TEXANS (KEYE) -- They may look cute, but the Puss Caterpillar, or asp, is sending a lot of people to the emergency room this summer in Central Texas.
Asps can fall from trees, or hide in bushes, and in Sissy Schriber's case she found one in her backyard shed. "He flew off and on to my thigh," Schriber said. "He didn't stay long, because he hurt." Schriber said she learned the hard way what happens when you encounter the sting of a Puss Caterpillar.
"Within five to 10 minutes the swelling started and the burning all the way around," Schriber said. "It felt like someone had taken a hot pan and pressed up against my thigh." Schriber went straight to the emergency room with pain, headaches and an upset stomach.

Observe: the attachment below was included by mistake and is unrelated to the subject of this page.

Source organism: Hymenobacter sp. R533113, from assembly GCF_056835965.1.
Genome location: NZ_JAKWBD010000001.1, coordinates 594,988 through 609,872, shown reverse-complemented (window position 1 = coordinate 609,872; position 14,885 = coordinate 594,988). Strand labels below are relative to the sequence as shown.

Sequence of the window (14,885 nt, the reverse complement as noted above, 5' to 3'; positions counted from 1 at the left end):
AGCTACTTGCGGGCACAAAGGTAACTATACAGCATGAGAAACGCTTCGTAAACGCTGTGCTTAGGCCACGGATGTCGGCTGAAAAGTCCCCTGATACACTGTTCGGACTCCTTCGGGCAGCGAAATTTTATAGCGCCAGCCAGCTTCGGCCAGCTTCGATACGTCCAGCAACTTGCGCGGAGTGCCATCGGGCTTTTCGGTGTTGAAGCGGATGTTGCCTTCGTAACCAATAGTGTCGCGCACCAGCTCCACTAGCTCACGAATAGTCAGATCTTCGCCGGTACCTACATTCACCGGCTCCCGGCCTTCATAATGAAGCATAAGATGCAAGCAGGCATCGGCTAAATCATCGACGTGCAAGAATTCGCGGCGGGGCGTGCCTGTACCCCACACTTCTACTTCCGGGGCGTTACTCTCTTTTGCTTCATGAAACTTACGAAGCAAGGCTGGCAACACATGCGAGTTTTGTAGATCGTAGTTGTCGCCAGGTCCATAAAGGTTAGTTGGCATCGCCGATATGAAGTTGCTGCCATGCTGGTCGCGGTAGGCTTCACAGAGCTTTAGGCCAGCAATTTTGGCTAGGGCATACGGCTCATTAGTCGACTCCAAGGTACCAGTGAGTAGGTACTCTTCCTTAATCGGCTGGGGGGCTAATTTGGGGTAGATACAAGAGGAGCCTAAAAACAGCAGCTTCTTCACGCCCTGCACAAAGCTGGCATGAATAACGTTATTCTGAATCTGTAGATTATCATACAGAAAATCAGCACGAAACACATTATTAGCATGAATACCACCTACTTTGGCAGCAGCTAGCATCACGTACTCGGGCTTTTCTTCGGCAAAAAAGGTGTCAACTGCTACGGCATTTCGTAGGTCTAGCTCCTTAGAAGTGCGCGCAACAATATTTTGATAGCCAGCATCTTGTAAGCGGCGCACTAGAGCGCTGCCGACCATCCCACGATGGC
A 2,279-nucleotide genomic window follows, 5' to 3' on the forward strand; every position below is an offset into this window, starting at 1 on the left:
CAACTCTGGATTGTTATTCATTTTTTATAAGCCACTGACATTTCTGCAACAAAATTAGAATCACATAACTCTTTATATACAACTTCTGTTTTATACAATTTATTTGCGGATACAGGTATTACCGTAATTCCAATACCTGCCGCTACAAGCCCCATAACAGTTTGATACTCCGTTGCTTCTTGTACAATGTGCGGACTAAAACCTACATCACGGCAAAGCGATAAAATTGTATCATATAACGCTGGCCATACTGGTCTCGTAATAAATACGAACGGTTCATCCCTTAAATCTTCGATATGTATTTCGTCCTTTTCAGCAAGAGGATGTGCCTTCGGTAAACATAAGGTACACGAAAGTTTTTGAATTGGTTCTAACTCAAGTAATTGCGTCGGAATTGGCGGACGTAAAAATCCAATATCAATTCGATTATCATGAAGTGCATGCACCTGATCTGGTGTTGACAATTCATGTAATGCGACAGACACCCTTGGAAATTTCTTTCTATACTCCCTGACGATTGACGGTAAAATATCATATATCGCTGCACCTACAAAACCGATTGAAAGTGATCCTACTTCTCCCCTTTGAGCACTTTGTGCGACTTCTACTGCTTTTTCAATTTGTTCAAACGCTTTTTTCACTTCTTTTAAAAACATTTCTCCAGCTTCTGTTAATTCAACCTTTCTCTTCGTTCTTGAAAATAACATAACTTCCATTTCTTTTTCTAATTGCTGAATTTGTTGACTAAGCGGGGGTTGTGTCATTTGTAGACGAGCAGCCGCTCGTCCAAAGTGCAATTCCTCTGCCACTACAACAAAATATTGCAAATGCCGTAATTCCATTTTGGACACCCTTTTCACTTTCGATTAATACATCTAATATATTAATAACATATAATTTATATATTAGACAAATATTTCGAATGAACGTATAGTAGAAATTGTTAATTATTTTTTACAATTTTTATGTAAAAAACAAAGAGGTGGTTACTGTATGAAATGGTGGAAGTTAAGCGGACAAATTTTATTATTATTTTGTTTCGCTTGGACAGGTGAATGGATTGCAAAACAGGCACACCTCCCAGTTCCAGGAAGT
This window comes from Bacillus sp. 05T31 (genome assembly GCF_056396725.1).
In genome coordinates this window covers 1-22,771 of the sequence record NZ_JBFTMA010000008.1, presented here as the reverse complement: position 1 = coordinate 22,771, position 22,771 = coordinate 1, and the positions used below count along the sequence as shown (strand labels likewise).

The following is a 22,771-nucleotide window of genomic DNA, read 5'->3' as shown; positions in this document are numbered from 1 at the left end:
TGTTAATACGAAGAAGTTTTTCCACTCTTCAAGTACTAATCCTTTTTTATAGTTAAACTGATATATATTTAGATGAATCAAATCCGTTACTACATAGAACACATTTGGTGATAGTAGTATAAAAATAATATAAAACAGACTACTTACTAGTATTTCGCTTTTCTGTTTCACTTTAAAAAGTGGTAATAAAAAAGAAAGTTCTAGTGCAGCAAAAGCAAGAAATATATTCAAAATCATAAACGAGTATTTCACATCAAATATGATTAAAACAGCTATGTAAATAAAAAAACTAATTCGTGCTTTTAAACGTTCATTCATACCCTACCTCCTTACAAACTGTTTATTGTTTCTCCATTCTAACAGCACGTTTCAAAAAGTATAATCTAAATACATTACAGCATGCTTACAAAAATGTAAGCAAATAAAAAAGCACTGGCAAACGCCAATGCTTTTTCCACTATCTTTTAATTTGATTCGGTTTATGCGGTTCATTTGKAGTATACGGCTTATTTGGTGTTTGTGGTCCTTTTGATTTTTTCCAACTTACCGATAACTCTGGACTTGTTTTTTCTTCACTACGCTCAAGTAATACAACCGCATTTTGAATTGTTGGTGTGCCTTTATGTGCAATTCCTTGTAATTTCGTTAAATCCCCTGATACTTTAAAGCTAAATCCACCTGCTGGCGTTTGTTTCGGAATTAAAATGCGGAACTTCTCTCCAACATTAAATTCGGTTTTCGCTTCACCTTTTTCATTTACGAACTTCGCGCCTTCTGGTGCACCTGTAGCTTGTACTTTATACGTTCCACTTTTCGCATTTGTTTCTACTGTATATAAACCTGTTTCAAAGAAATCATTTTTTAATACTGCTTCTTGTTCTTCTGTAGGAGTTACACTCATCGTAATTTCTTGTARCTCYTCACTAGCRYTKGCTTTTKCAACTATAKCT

She said it has been four weeks and the sting still gives her grief. "He was a little guy, but he certainly got my attention that's for sure," Schriber said.
These creepy critters also have the attention of Central Texas doctors. Nathaniel Greenwood is the Medical Director of the Cedar Park Emergency Center, and he said they have seen a spike in asp stings this summer. "Essentially the spines are hollow they contain venom and cause very severe reactions," Greenwood said. He said reactions can be severe enough to cause vomiting, convulsions, a drop in blood pressure and even break down red blood cells so blood does not clot.